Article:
Neutrophil Elastase in the Airways
Neutrophils and macrophages constitute a third layer of defense in the clearance of bacteria from the lungs. The anti-microbial function of these immune cells is directly mediated through phagocytosis, and indirectly by the release of anti-microbial agents . Among the soluble mediators released by neutrophils is the serine protease, neutrophil elastase (NE). Studies using NE knockout mice showed that this protease is required for host defense against experimental infection by Gram-negative bacteria . However, the role of NE in the normal lung response to spontaneous bacterial infection needs to be more firmly established. Some evidence suggests that NE promotes neutrophil migration into the lung by degradation of the extracellular matrix, but this remains controversial . In general, NE is considered as a proinflammatory molecule, and NE chemical inhibitors decrease inflammation and lung edema in animal models . Part of the mechanism through which NE mediates its anti-microbial effects is up-regulation of mucin secretion by goblet cells . Using a co-culture system containing neutrophils and primary tracheal epithelial cells, Kim et al.  demonstrated that activation by fMLP/cytochalasin B resulted not only in increased NE production by neutrophils, but also greater mucin release from the epithelial cells. Both effects were blocked in a dose-dependent fashion by pretreatment with α1-protease inhibitor, implicating a proteolytic effect of NE on the epithelial cells. Kohri et al.  reported that NE treatment of NCI-H292 airway epithelial cells stimulated the production of MUC5AC mucin through transforming growth factor-α (TGF-α)-dependent activation of the epidermal growth factor receptor (EGFR). Park et al.  showed that NE treatment of well-differentiated primary normal human bronchial epithelial (NHBE) cells cultured at an air-liquid interface (ALI) increased the release of MUC5AC and MUC5B mucins via an intracellular signaling pathway involving protein kinase Cδ (PKCδ). To date, NE is the most potent mucin secretagogue described.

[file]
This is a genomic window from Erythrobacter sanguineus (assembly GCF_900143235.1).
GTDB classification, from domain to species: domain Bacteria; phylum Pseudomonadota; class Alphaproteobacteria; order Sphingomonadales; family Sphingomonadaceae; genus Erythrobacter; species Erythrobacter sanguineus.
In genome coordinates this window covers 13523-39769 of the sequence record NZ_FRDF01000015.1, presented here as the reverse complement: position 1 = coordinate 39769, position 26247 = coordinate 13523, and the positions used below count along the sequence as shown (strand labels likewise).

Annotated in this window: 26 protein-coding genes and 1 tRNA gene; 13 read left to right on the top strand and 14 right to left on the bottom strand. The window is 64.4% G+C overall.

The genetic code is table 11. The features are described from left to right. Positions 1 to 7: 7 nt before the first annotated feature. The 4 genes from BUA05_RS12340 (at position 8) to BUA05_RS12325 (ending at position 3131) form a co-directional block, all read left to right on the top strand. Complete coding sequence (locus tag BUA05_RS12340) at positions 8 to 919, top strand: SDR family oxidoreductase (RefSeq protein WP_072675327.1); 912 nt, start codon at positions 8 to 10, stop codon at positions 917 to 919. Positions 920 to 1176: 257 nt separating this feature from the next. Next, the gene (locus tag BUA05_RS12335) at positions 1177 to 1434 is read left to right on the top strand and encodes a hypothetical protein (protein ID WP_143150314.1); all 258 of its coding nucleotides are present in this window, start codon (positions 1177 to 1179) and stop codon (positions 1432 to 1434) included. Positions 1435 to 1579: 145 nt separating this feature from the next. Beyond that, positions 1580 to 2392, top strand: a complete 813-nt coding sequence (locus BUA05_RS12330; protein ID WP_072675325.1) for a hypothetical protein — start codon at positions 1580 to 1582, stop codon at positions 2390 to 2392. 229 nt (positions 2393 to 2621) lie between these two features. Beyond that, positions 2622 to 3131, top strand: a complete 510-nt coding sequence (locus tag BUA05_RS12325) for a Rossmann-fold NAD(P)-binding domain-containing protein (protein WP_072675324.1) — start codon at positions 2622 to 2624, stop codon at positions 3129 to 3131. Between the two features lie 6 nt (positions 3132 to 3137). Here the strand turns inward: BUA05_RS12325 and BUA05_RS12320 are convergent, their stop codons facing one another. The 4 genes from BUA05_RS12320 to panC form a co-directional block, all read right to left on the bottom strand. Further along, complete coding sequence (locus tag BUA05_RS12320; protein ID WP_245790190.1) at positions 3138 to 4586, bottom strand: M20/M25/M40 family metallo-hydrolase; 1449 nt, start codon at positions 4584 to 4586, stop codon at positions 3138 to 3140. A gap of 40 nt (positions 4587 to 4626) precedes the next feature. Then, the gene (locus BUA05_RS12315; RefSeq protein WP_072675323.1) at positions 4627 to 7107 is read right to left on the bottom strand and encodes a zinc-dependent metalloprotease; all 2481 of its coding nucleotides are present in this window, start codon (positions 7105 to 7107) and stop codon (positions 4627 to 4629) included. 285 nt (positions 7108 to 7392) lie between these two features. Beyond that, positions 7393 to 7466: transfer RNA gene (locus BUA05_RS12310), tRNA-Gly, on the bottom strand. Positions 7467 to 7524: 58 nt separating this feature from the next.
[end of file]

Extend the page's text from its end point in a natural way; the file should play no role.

Control of Airway Inflammation
Given the intricate and diverse host airway inflammatory mechanisms, a critical balance between these processes and the counter-regulating anti-inflammatory pathways is absolutely required to maintain a homeostatic environment in the airways. This balance ensures that harmful environmental insults are effectively neutralized without excessive bystander tissue damage. Although a large body of literature has characterized the microbial-stimulated pro-inflammatory pathways summarized above, relatively less is known about the compensatory anti-inflammatory responses. Nevertheless, it is hypothesized that failure to down-regulate airway inflammation results in the development of acute or chronic respiratory diseases, including COPD, CF, ARDS, and asthma . A number of anti-inflammatory molecules have been shown to play an important role in controlling the normal inflammatory response in the lung, including IL-10, transforming growth factor-β (TGF-β), peroxisome proliferator activating receptor (PPAR)-γ, and Mucin-1 (MUC1) [25, 81, 82]. However, what is less clear is whether defective expression and/or structure/function of these, or related, anti-inflammatory mediators is responsible for the etiopathogenesis of inflammatory lung diseases. The following sections briefly describe each of these key anti-inflammatory mediators with the goal of stimulating further basic and clinical research on their role in airway inflammatory diseases.
IL-10 down-regulates the expression of proinflammatory cytokines, including interferon-γ (IFN-γ), IL-2, and TNF-α, major histocompatibility complex (MHC) class II antigens, and leukocyte co-stimulatory molecules . IL-10 also enhances B cell survival, proliferation, and antibody production. These pleiotropic effects are mediated through interaction of the IL-10 homodimer with its cognate IL-10 receptor α subunit (IL-10Rα), and subsequent binding of this ligand-receptor complex to the IL-10R2 co-receptor. An accumulating body of evidence points toward a role for IL-10 in chronic inflammation during COPD and asthma [84, 85], although a direct causal effect for IL-10 in the pathogenesis of these disorders is unclear. In the case of CF, airway secretions from afflicted patients, as well as CFTR−/− mice, have decreased IL-10 levels compared with secretions from normal individuals or CFTR+/+ mice .